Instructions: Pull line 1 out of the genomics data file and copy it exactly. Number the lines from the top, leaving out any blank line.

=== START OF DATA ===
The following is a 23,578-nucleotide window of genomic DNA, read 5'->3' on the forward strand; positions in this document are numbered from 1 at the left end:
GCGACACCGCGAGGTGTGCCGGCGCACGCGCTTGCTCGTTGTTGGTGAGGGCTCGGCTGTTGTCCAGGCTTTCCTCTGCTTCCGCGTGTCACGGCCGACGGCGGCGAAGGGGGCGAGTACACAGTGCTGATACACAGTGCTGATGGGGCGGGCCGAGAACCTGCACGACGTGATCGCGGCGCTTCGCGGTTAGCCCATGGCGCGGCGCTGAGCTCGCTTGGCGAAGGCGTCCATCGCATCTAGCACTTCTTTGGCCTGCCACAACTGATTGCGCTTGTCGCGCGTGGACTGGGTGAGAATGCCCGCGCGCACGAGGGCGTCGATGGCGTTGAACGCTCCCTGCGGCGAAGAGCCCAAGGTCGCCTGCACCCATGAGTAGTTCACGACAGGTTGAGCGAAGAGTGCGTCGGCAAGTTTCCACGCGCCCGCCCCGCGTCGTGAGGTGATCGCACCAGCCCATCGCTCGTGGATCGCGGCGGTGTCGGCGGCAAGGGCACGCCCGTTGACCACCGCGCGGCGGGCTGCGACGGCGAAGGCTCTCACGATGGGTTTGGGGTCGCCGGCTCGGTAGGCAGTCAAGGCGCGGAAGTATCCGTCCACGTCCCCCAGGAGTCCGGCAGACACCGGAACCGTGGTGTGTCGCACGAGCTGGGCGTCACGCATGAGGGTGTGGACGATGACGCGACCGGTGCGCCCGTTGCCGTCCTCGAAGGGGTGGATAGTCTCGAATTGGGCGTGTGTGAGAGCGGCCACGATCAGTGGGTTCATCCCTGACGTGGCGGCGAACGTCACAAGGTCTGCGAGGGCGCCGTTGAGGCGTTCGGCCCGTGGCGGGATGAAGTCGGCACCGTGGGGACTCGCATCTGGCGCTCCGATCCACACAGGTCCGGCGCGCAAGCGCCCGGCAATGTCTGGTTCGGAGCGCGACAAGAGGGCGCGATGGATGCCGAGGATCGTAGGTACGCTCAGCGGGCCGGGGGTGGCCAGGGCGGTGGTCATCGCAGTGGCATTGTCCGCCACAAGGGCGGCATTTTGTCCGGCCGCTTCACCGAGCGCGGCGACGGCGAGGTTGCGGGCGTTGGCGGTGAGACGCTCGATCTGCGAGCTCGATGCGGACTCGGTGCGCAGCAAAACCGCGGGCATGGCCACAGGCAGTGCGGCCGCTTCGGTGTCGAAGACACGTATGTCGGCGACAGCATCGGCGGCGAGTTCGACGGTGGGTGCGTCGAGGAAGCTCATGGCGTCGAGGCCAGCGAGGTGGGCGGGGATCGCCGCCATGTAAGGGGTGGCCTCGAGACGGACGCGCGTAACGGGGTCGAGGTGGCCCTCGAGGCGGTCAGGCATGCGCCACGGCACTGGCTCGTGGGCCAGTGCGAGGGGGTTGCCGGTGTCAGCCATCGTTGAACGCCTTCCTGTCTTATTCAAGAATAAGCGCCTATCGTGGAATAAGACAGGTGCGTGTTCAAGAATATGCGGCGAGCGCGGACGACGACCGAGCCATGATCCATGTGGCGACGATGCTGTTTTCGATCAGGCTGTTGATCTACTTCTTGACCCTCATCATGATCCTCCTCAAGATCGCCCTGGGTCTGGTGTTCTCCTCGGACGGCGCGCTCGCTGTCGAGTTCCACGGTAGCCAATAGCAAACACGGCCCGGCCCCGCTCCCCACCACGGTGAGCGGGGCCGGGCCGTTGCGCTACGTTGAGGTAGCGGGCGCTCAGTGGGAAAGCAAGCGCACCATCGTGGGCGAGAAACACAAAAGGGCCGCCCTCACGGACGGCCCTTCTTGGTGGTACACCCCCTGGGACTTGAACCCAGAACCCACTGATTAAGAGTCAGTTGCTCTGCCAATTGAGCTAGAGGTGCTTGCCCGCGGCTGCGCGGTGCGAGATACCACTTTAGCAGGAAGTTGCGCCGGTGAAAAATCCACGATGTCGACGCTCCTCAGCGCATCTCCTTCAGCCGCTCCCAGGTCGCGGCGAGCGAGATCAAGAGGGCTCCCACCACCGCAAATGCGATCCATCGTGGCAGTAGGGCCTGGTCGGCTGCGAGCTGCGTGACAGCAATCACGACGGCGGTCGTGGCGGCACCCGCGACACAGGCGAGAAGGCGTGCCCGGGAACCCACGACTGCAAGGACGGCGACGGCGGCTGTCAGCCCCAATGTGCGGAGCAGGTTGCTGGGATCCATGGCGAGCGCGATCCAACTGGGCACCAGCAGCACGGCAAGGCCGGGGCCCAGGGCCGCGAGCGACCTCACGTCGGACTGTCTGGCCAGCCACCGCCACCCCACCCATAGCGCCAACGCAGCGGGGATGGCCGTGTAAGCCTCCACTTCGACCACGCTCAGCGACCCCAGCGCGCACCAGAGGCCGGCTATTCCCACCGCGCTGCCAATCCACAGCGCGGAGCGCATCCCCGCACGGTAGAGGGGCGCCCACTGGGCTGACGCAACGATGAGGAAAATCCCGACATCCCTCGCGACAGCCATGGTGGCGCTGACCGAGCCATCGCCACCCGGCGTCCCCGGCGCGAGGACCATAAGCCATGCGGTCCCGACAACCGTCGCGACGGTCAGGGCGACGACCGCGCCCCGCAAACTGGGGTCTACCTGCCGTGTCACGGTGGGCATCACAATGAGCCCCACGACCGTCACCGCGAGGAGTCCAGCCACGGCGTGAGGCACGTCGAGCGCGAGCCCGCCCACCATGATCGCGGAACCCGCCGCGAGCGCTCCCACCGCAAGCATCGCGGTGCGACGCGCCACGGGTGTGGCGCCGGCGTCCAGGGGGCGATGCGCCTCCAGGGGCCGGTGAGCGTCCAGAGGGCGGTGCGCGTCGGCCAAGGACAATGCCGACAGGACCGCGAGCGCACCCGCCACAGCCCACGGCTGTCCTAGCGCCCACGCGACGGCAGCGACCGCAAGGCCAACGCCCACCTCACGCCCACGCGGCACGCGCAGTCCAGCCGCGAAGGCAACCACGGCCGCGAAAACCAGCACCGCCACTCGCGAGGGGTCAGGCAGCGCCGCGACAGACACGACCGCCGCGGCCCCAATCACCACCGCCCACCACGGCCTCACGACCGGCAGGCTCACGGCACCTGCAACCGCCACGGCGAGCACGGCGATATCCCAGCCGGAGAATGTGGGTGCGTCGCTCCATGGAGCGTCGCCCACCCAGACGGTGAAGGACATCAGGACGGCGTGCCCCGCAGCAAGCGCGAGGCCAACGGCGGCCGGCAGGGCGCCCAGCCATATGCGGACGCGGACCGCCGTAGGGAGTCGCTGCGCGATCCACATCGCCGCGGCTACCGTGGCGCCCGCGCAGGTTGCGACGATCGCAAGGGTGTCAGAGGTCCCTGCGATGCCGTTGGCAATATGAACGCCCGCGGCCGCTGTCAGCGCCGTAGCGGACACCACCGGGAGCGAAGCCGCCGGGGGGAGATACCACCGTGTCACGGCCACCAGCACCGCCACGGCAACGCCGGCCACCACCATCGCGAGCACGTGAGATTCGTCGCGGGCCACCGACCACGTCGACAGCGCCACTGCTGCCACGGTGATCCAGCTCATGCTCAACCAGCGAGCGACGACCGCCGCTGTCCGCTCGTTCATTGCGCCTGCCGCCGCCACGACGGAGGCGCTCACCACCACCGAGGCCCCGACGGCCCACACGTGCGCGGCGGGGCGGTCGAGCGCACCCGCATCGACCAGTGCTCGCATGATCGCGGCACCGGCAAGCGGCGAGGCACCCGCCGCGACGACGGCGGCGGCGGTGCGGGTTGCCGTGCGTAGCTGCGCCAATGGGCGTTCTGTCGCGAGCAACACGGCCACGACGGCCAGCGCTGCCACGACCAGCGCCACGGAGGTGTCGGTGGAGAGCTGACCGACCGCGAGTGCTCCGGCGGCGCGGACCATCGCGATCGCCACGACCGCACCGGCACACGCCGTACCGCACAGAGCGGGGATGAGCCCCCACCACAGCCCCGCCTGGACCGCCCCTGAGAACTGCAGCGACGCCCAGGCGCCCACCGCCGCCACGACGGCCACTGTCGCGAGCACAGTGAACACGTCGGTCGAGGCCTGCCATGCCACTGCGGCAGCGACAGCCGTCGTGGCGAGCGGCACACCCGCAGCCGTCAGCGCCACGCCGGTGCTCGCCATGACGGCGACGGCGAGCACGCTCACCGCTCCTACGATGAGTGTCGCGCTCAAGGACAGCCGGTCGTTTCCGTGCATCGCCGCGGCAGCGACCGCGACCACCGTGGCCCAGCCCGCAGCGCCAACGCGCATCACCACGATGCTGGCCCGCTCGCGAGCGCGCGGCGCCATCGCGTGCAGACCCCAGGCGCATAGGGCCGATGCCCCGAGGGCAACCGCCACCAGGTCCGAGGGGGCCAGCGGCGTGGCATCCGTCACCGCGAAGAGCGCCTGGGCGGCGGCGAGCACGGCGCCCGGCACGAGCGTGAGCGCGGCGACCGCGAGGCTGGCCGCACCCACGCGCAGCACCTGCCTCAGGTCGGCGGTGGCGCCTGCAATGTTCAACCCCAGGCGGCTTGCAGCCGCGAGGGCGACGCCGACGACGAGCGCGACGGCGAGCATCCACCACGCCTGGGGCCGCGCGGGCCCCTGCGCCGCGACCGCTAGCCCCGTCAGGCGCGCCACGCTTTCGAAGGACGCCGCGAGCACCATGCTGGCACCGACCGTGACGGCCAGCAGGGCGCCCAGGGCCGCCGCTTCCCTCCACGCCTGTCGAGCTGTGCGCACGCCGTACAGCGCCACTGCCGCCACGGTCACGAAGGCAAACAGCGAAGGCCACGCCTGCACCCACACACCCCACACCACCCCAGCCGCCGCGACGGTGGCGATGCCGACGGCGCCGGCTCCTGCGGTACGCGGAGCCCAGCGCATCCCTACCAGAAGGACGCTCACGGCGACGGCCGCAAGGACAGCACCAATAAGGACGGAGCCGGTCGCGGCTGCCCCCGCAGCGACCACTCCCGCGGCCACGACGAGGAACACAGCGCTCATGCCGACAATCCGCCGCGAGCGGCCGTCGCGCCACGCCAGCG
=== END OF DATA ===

The following is a 23,578-nucleotide window of genomic DNA, read 5'->3' on the forward strand; positions in this document are numbered from 1 at the left end: